Many years ago, I had a strange hankering for borscht. Strange, because I didn’t really like beets. But I decided to try it and it was delicious. And extremely refreshing in the heat. I am referring, of course, to cold vegetarian borscht, not the hot version with chunks of meat.
When I found a recipe, it called for sour salt, and I couldn’t find any. By then, my grandmother was no longer alive, but my husband still had one grandmother. Our heritage is Russian Jewish, so I figured she’d know about borscht and sour salt.
She did. Not only that, she had three or four unopened jars of the stuff (which is also referred to as citric acid– now that I know that, I can find it in New York). It struck me as rather optimistic that a 92 year old bought in such quantities; at the rate I make borscht, I would exhaust such a supply in 8 or 9 years.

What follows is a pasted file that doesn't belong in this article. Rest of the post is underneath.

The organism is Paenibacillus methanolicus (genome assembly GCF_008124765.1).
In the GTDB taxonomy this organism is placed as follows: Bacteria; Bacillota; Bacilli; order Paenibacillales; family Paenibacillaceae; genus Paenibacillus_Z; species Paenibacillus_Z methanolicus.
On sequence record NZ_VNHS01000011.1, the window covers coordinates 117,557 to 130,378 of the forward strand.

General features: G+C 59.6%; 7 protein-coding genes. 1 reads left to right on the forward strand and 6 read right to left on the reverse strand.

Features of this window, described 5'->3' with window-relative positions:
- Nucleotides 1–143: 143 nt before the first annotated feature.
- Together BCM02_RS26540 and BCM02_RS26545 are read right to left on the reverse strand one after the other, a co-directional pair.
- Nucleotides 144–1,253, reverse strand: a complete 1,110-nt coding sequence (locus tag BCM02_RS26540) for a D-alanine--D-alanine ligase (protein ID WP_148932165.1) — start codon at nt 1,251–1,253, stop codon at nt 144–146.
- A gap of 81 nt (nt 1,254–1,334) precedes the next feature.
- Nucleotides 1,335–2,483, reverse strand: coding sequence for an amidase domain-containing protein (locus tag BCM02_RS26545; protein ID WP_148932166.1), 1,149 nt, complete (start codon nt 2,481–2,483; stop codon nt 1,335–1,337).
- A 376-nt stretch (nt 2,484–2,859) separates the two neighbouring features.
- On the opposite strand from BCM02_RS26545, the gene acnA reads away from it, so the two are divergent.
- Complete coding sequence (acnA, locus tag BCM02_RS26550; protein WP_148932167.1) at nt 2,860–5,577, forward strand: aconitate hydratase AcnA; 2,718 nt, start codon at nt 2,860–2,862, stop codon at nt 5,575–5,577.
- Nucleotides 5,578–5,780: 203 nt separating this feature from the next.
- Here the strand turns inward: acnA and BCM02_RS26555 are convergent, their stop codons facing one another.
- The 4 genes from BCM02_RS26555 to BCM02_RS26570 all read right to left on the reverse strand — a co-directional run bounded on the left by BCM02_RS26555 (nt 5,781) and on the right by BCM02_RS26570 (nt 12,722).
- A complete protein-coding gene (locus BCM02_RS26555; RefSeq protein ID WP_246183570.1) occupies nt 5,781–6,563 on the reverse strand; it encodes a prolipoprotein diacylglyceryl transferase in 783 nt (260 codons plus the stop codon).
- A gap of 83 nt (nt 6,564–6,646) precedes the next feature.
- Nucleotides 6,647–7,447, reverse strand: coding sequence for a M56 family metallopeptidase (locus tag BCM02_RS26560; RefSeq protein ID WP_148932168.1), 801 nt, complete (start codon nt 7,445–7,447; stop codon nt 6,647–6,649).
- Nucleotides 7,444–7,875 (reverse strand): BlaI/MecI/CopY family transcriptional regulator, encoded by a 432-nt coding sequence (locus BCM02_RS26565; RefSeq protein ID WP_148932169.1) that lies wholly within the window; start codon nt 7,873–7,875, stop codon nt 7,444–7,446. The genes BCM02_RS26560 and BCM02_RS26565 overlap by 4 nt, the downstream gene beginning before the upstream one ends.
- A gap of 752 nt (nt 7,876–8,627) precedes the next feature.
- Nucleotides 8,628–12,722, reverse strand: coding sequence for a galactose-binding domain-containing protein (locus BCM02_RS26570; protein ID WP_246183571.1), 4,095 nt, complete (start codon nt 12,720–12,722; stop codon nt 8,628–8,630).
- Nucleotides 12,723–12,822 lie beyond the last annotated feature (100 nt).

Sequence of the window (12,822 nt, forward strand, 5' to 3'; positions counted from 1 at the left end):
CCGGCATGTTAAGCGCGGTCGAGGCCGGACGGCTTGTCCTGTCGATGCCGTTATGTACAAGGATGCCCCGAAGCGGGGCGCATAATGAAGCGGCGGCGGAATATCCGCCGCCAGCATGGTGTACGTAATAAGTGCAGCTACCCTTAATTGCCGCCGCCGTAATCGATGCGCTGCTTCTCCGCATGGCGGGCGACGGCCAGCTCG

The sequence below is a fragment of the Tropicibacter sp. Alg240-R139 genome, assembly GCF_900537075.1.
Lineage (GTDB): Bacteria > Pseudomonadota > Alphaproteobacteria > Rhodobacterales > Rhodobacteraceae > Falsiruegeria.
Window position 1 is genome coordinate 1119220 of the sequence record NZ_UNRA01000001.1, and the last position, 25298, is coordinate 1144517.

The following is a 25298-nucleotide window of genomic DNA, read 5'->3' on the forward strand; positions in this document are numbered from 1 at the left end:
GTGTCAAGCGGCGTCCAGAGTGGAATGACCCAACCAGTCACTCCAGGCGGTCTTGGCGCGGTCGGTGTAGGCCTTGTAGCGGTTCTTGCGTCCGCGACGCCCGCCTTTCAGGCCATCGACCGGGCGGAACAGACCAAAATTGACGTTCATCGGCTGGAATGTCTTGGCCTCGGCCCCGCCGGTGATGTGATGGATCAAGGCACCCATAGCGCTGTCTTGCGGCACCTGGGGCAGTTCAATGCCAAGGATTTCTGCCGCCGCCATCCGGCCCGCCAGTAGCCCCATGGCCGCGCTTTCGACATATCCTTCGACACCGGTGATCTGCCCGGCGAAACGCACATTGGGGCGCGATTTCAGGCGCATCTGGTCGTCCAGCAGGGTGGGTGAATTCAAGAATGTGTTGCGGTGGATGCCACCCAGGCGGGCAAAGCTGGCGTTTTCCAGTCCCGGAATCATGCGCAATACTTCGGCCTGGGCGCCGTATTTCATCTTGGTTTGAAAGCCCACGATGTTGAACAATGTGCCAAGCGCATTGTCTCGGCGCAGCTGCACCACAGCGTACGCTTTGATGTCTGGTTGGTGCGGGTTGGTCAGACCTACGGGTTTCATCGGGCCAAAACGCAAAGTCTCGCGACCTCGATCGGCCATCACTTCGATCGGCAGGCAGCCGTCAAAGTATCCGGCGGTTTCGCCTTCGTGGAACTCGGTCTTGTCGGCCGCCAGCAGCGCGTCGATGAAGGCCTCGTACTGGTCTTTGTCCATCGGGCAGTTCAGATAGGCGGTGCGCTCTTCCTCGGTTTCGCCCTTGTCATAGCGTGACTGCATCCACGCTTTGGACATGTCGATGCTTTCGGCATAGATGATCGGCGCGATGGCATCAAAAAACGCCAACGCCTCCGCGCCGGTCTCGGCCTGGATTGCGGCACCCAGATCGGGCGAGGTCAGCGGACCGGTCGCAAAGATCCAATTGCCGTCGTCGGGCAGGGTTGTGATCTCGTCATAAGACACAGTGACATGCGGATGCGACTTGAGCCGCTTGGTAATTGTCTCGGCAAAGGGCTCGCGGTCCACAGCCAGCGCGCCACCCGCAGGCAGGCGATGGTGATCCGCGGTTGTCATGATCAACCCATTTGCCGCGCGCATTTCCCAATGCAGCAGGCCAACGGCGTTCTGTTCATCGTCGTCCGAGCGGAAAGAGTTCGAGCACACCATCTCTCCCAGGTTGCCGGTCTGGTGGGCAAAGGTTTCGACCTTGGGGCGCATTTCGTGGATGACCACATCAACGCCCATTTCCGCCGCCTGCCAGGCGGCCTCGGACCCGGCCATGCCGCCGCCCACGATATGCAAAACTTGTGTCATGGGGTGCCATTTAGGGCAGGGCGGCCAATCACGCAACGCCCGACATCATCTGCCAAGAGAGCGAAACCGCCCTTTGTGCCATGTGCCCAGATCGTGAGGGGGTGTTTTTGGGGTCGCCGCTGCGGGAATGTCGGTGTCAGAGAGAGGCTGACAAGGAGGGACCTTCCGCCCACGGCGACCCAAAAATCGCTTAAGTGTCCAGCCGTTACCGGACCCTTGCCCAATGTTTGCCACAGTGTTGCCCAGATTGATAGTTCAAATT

The sour salt gives borscht that tang, almost like the Japanese umami. In fact, when I was pregnant with my third child, my cravings were limited to borscht and miso soup, which gets its umami from the miso paste. And, oddly, my youngest daughter loves both soups, proof perhaps that what you eat when you are pregnant influences your kids.
This soup is refreshing, even when the mercury hits 103º.
4 medium beets, peeled and quartered
1/2 pickle, finely chopped
1/2 cucumber, finely chopped
1 cup buttermilk
1 tsp sour salt.
Cover the beets with water and cook for 20-25 minutes. Grate the beets – if you do this by hand, your hands will be stained red. I use a Cuisinart. You can also use golden beets, though the flavor is not as intense.
Put the grated beets in a bowl with the cooking water, buttermilk, cuke, pickle and sour salt.
If you like beet greens, you can add them about 5 minutes before the beets are done, then chop and add back in.
Chill till very cold
You can serve with cold boiled potatoes and sour cream or Greek yogurt.